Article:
Despite concerns from residents who have spotted Japanese knotweed around White Rock, staff say eradication efforts over the past two years have been successful at working towards getting rid of the invasive plant.
Surrey resident John Brodie told Peace Arch News he spotted a cluster of knotweed between the train tracks and the shoreline on West Beach while visiting the city earlier this summer, and has seen it elsewhere on White Rock’s waterfront.
Two weeks ago, he returned to the beach and noticed that new shoots were beginning to sprout up near the larger plant.
“It’s very problematic,” Brodie said. “It just spreads like crazy and it’s very difficult to control unless you grab it early. I hate to see it getting a toehold down there.”
White Rock’s director of municipal operations, Greg St. Louis, said the city has had a management strategy in place since 2013, when nearly two dozen sites, including 11 in Duprez Ravine, were identified as having knotweed infestation.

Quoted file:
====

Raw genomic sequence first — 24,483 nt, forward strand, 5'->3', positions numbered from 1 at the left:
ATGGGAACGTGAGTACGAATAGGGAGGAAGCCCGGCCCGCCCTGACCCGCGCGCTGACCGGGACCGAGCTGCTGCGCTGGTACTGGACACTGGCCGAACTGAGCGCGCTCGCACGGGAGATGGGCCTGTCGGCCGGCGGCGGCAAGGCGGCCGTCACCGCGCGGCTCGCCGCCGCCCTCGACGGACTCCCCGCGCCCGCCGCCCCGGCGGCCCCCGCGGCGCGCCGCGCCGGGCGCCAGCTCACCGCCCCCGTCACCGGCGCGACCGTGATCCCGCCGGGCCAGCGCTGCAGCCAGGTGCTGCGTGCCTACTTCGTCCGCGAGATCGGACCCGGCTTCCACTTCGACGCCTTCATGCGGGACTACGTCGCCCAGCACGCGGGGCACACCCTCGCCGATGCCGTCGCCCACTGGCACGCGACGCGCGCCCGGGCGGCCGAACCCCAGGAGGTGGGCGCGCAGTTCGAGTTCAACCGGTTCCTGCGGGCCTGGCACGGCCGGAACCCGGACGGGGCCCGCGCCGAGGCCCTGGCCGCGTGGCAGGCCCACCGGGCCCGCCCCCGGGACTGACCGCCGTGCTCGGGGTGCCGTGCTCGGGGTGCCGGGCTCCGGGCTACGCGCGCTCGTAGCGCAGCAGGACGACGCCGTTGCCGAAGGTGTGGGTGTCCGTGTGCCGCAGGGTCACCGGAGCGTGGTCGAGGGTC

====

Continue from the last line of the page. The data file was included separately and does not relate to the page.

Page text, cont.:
“So far we’ve had a very good success rate in eradicating the plants that we’ve injected,” St. Louis said last week, noting about 80 per cent of targeted knotweed plants have been killed.
Next spring, St. Louis noted, the city will hire a contractor to undertake the “systemic injection” of chemicals that is required to contain and kill the plant.
Any residents who spot knotweed on city property – distinguishable by its broad green leaves, round, bamboo-like stems and small white flowers – can call the city’s engineering department at 604-541-2181.
St. Louis said the location will be added to a database, put on the list for injection in the spring, and then be tracked and monitored by staff moving forward.